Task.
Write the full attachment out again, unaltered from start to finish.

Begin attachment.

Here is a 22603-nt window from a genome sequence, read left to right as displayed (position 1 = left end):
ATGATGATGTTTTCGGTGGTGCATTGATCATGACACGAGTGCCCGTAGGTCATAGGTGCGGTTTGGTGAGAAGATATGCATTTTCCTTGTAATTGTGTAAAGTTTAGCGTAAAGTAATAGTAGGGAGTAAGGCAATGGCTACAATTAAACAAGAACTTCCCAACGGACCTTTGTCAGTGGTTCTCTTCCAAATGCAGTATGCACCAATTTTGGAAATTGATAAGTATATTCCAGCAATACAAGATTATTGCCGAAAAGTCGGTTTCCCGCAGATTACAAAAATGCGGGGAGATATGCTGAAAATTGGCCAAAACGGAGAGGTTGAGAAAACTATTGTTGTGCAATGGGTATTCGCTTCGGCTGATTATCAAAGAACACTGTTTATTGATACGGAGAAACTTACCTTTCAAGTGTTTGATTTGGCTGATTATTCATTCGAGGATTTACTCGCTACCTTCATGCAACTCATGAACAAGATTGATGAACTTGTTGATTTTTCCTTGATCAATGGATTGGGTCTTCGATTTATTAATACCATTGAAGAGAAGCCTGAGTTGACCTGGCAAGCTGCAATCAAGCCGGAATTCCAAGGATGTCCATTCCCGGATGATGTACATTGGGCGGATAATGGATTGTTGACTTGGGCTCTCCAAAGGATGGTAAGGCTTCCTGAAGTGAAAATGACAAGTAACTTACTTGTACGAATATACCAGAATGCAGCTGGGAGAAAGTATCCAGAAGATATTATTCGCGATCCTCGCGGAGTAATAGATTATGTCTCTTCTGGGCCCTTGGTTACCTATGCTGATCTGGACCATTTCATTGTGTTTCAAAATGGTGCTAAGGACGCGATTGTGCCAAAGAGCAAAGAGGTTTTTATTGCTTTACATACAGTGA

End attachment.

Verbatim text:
Here is a 22603-nt window from a genome sequence, read left to right as displayed (position 1 = left end):
ATGATGATGTTTTCGGTGGTGCATTGATCATGACACGAGTGCCCGTAGGTCATAGGTGCGGTTTGGTGAGAAGATATGCATTTTCCTTGTAATTGTGTAAAGTTTAGCGTAAAGTAATAGTAGGGAGTAAGGCAATGGCTACAATTAAACAAGAACTTCCCAACGGACCTTTGTCAGTGGTTCTCTTCCAAATGCAGTATGCACCAATTTTGGAAATTGATAAGTATATTCCAGCAATACAAGATTATTGCCGAAAAGTCGGTTTCCCGCAGATTACAAAAATGCGGGGAGATATGCTGAAAATTGGCCAAAACGGAGAGGTTGAGAAAACTATTGTTGTGCAATGGGTATTCGCTTCGGCTGATTATCAAAGAACACTGTTTATTGATACGGAGAAACTTACCTTTCAAGTGTTTGATTTGGCTGATTATTCATTCGAGGATTTACTCGCTACCTTCATGCAACTCATGAACAAGATTGATGAACTTGTTGATTTTTCCTTGATCAATGGATTGGGTCTTCGATTTATTAATACCATTGAAGAGAAGCCTGAGTTGACCTGGCAAGCTGCAATCAAGCCGGAATTCCAAGGATGTCCATTCCCGGATGATGTACATTGGGCGGATAATGGATTGTTGACTTGGGCTCTCCAAAGGATGGTAAGGCTTCCTGAAGTGAAAATGACAAGTAACTTACTTGTACGAATATACCAGAATGCAGCTGGGAGAAAGTATCCAGAAGATATTATTCGCGATCCTCGCGGAGTAATAGATTATGTCTCTTCTGGGCCCTTGGTTACCTATGCTGATCTGGACCATTTCATTGTGTTTCAAAATGGTGCTAAGGACGCGATTGTGCCAAAGAGCAAAGAGGTTTTTATTGCTTTACATACAGTGA